Yes, you are the reason I do this. I write because I have stories to tell, but I publish because readers like you enjoy my words and ask for more. (click to tweet) And the more you can correspond with me and tell me what you want from me, the better I’ll be able to provide you with the content you crave and deserve. So consider writing that Amazon review. Sign up for my newsletter. Join other like-minded readers at my Facebook group, Staci Troilo’s Novel Idea. Follow me on Goodreads. Heck, send me smoke signals if you want. Just keep in touch. I love to hear from you.

So, I’m winding down my site for the year, and I’m trying to remember to follow the list but enjoy the journey. I just shared my work resolutions with you. Now all I have to do is thank each and every single one of you for your support. I couldn’t do this without you.

And I want to remind you to enjoy your journey, too. Savor these moments; they are fleeting. (click to tweet)

One last thing before I go. I wish you all a fabulous end of December and start of the new year. See you then!


Now, for the title of this post… What about you? What did you do this year that surprised you? What do you intend to accomplish next year? Who do you really want to thank? Why not share in the comments?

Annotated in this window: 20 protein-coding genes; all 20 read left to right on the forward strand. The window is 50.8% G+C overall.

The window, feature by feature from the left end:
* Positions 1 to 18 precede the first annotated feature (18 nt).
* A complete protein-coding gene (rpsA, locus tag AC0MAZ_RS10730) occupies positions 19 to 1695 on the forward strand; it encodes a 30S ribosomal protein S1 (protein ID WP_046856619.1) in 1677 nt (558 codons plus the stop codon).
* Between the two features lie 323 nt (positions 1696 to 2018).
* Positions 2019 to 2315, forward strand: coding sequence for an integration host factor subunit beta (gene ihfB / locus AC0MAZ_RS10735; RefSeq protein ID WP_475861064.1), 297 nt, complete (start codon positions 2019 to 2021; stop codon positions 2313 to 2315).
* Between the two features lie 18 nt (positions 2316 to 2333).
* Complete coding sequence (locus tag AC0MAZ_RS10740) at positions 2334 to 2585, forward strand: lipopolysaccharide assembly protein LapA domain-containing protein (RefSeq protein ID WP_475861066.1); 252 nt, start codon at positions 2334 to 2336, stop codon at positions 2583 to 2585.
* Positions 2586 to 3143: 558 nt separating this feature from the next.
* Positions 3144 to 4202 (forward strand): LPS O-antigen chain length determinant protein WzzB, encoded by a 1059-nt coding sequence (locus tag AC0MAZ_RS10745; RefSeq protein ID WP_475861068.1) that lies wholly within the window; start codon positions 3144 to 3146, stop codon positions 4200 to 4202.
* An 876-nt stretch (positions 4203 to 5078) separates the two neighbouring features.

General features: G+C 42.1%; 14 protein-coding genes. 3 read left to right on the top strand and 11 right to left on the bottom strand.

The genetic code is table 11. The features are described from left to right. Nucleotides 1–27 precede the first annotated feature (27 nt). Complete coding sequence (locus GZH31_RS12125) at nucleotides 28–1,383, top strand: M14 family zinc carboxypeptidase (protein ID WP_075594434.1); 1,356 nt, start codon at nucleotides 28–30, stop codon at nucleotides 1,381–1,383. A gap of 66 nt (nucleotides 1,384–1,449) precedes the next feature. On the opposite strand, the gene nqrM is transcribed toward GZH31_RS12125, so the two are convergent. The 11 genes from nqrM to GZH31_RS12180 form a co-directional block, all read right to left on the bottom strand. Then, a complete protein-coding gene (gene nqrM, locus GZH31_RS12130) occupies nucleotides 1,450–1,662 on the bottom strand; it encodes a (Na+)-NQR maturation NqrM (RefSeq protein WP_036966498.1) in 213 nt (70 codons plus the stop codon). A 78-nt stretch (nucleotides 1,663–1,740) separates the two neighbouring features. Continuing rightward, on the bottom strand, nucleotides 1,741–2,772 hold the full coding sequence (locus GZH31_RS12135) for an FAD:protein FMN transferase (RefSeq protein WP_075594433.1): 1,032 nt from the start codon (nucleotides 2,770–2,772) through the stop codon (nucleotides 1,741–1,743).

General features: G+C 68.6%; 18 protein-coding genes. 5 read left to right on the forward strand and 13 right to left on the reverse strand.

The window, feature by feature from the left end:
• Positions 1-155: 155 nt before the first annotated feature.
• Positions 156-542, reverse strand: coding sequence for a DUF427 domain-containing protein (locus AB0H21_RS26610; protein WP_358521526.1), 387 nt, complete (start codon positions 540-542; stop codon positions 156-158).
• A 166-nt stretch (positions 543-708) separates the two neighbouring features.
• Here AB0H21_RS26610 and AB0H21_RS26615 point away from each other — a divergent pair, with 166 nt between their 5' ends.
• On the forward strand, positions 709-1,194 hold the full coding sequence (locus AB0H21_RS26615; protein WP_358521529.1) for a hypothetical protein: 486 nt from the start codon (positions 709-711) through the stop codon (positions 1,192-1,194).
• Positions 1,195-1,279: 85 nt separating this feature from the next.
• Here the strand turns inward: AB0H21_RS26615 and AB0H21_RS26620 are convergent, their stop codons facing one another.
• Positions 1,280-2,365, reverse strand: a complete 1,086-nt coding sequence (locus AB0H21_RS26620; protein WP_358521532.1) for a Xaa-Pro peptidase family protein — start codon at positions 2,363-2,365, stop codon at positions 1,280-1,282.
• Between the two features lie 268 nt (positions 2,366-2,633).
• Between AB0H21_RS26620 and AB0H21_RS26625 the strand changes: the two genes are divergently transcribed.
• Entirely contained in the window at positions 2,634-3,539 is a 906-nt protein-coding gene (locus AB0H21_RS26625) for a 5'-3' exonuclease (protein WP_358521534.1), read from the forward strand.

Inspiration for 2013’s Goals and Targets

comedy tragedy masksHappy New Year!

For those of you who thought the world was going to end in December (an end that the Mayan’s never in fact predicted), welcome back to the party. And it is a party, by the way. I have the highest hopes for 2013 being a fabulous year.

It’s time for resolutions. It’s a time I usually dread. I think back over the resolutions I’ve made (and never kept) in the past and wonder why I should bother. But this year I have a better outlook. One reason is that I know even attempting to improve myself in any way is better than the status quo. Another reason is that everyone needs a clean slate once in a while. This is a great time for a fresh start. Finally, I usually look at the resolutions as something bad that I have to try to change. This year I’m looking at them as something good that I want to try to attain. Perhaps a different outlook will make all the difference in achieving my goals. Even though I’m just starting today (my vacation is just ending because my kids are just going back to school today), I already feel better than I have in prior years. It all has to do with outlook.